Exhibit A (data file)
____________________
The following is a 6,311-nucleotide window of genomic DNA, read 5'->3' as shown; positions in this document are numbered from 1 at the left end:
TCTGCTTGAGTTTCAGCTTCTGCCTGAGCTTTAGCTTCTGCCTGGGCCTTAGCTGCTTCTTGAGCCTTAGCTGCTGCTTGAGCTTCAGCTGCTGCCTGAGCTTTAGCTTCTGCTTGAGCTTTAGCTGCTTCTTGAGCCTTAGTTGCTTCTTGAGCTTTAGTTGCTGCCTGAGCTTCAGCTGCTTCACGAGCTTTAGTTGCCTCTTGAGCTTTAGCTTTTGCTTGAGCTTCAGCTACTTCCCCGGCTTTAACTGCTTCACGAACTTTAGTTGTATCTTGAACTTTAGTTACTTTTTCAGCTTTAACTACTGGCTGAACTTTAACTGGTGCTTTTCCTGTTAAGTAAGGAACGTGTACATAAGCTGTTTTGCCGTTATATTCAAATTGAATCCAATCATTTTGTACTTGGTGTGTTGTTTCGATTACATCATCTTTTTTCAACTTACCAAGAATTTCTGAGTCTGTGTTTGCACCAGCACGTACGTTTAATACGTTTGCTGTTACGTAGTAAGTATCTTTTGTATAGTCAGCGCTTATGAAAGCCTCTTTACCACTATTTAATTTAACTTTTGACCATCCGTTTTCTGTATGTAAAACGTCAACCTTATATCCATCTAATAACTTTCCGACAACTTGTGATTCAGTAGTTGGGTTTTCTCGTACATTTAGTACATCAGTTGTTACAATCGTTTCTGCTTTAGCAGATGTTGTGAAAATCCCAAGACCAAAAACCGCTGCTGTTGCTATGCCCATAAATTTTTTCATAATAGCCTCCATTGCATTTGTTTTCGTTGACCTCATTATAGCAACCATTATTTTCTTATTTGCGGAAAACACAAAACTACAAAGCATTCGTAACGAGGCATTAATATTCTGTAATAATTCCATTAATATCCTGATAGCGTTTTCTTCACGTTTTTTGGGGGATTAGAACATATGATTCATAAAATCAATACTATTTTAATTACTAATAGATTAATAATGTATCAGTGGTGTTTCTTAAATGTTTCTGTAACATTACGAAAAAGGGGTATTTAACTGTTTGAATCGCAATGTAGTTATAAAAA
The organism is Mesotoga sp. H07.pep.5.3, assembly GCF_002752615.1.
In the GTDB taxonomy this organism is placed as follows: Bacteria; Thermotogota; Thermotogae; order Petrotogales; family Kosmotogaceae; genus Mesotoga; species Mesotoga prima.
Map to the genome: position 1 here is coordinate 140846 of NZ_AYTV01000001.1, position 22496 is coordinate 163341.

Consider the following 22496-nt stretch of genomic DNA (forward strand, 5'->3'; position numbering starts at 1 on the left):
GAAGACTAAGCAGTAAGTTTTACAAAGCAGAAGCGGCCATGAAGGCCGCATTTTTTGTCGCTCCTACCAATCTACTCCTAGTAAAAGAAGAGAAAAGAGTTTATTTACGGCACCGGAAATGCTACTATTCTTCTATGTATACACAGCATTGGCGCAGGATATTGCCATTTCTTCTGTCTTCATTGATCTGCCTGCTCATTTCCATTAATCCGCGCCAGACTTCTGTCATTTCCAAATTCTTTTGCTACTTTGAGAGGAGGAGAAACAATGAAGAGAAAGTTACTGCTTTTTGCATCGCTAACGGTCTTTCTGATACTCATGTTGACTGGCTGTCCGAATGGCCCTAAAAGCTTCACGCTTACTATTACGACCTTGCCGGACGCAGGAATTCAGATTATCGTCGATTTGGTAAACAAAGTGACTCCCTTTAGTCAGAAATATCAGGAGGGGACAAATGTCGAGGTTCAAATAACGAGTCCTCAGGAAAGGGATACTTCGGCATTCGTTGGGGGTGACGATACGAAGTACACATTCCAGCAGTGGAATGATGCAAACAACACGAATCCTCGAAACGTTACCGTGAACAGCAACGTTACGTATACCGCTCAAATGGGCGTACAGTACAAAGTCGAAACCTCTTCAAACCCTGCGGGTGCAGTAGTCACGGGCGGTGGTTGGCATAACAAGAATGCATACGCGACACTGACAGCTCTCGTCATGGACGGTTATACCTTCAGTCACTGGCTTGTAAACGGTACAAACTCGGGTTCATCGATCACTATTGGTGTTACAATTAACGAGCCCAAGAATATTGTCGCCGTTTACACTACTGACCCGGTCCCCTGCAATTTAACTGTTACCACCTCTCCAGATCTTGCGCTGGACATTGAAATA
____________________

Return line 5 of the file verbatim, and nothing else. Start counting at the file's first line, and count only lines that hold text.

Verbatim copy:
Map to the genome: position 1 here is coordinate 140846 of NZ_AYTV01000001.1, position 22496 is coordinate 163341.